11 May 2016: “Passing Show” stage-play by Sayak in Kolkata



Sayak is a name in the Group Theatres raging across Kolkata of recent times. Way back in 1973, on the 2nd December, a band of eleven young theatre enthusiasts gave birth to this group and they have successfully kept the audience opera-bound for the last 43 years, with unflagging spirit. With 24 full-length plays and 7 short plays to its credit till date, Sayak is going places with equal élan with a number of original scripts by Chandan Sen, Indrasis Lahiri and Ujjal Cattopadhay and with the translated and adapted plays by the great masters like Tolstoy, Brecht, Maugham and a few others as well. Remarkable productions which took the audience by storm since the eighties to this day are Dui Hujurer Gappo, Gyan Briksher Phal, Basbhumi, Daybaddha, Karnabati, Aw-AA-Ka-Kha, Badhutantra, Saanjhbela, Dildar, Pinky Buli, Daamini Hey, so forth. For its uninterrupted, diligent productions, it has also won quite a few prestigious awards from many government as well as non-government organizations, including Paschim Banga Natya Academy. Meghnad Bhattacharya, at the helm of all affairs of Sayak, is a powerful director and a much-acclaimed actor with innovation running in his vein and excellence being the hallmark of all he lays his hands on.

The present production, Passing Show (originally written by Amar Mitra),  is a magic weaving of a quest for the past with a tussle of values in the present, the warps of a world of magic realism with the woofs of stark reality. And the director-actor, Meghnad Bhattacharya, breathes life into the play, with his competent enacting of the lead character, Atin Dutta, the son of Dhurjatiprasad Dutta, the lyricist. While he was caught in the trammels of a realtor’s collusion with his own sister and brother-in-law to take up his house, he gets out to delve deep within himself searching for the only record of a song, whose words had been written by his father, and the song was sung by Atulananda De, both of whom had passed away long back. His quest took him to Ghulam Mohammad (Samiran Bhattacharya) who had a magical key to peep into the heart of Atin. He made him believe that nothing in this world would get lost. He asked him to hold on to the tune of the brilliant song, “Nodi-ti giyache choliya/Path-ti pore ache dhulaye…” (The river has meandered by/ The road lies forlorn in dust…).  And, after Faustus-like experiences like being witness to the final sailing off of Reshmi Bai (Papia Roy), a renowned singer of the yesteryears, waiting for almost a century with Jon Senior (Subrata Bhowal of Passing Show fame), her paramour, for the right ship to draw up the Ganges to take them to England, or, miraculously coming across his school-pals after a long, long interregnum by the magical intervention of Ghulam ‘Recordia’ (affectionately nicknamed by Atin Dutta). And even after, the last surprise awaited him, when, he could drown the cacophony of his sister and brother-in-law on giving away the parental house to the realtor, under the unforgettable melody of KL Saigal. And, that too, on an age-old gramophone, which was believed to have stopped working long ago. Atin was thrilled to see Ghulam ‘Recordia’ once again and thank him. And, there he was led on to blind Jibananda’s (Parimal Chakraborty’s) place by Bipadbhanjan (Kartik Maitra), who fondly cherished the memory of the song his father had sung years back. He kept the record of the song as a fond remembrance. And, when Atin rushed to their house, Jibananda’s mother’s (Krishna Sanyal’s) memory got jogged, she could recognize Atin, the son of Dhurjatibabu, and, the rest is a sweet reliving of the olden times. Atin could even visualize with his mind’s eye, how his father used to listen avidly to his song sung by his friend Atulananda, sitting on the verandah, with ‘Passing Show’ cigar held between his fingers. He even saw his dead classmate, Swarnakamal (Prasenjit Kundu), a staunch Marxist-Leninist rebel of the ’seventies, for once.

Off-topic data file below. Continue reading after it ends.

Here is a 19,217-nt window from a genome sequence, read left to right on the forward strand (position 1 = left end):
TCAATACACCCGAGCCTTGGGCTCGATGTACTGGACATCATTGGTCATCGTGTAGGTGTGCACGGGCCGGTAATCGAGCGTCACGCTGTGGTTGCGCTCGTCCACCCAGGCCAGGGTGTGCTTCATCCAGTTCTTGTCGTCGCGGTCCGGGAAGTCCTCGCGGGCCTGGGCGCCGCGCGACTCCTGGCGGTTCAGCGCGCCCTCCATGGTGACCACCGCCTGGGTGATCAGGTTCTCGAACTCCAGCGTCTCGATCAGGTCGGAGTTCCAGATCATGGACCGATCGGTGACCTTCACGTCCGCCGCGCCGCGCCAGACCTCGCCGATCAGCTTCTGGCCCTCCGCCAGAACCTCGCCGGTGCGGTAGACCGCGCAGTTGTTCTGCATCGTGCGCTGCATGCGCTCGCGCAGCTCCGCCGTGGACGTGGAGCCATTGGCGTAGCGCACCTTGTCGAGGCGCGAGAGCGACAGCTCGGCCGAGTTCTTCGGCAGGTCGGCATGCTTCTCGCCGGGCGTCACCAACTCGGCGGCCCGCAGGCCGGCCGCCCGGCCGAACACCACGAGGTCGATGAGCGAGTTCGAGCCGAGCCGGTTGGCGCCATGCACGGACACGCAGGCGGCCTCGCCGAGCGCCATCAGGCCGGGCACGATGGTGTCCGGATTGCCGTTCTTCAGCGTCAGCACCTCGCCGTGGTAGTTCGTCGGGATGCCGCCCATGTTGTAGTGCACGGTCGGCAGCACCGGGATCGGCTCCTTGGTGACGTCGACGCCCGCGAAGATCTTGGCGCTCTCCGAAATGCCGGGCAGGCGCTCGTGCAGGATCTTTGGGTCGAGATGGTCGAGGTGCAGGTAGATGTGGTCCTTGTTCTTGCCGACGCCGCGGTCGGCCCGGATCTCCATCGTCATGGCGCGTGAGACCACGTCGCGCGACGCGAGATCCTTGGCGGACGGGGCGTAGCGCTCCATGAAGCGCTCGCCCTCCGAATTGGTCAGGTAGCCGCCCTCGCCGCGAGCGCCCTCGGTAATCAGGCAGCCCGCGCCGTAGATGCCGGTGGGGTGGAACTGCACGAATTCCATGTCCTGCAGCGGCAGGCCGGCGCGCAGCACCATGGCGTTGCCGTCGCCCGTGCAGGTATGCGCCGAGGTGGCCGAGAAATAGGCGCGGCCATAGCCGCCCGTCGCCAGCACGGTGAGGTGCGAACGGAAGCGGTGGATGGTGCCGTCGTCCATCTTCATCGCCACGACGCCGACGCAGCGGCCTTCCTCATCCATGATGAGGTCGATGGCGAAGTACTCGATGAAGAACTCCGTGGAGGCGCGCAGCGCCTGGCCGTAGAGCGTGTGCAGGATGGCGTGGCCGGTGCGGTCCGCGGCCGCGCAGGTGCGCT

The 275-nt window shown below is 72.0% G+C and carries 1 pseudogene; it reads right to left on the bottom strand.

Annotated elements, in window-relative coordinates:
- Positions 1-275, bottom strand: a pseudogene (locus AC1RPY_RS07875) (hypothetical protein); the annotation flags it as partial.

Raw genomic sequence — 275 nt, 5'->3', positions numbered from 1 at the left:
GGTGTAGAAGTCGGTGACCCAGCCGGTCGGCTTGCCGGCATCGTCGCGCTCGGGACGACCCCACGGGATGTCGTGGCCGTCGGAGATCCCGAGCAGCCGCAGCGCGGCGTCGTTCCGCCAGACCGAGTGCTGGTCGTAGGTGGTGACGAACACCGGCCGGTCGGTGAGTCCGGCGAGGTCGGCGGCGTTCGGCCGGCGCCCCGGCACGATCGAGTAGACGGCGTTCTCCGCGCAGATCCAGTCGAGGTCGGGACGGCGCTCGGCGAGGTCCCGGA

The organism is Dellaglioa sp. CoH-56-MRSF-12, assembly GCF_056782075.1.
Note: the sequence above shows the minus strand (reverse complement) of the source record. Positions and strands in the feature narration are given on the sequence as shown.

The play ends with the family’s (Wife: Runa Mukhopadhyay’s; and Daughter: Indrajita Chakraborty’s) concern for frequent references to Ghulam ‘Recordia’ and Atin Dutta’s successful merging with his ‘new’ self!

No doubt, it is a brilliant play of the modern times, for which Meghnad Bhattacharya will be remembered by the posterity for aeons! Without the laudable contribution of Joy Sarkar (Music), Saumik-Piyali (Stage-setting), Somnath Chattopadhyay (Lighting), Sukalyan Bhattacharya (Choreography) and Panchanan Manna (Make-up), the play would never have been brought to life on stage. Kudos to all of SAYAK!  

Report by: Dr Ketaki Datta, Associate Professor (English), Bidhannagar Govt College, Kolkata

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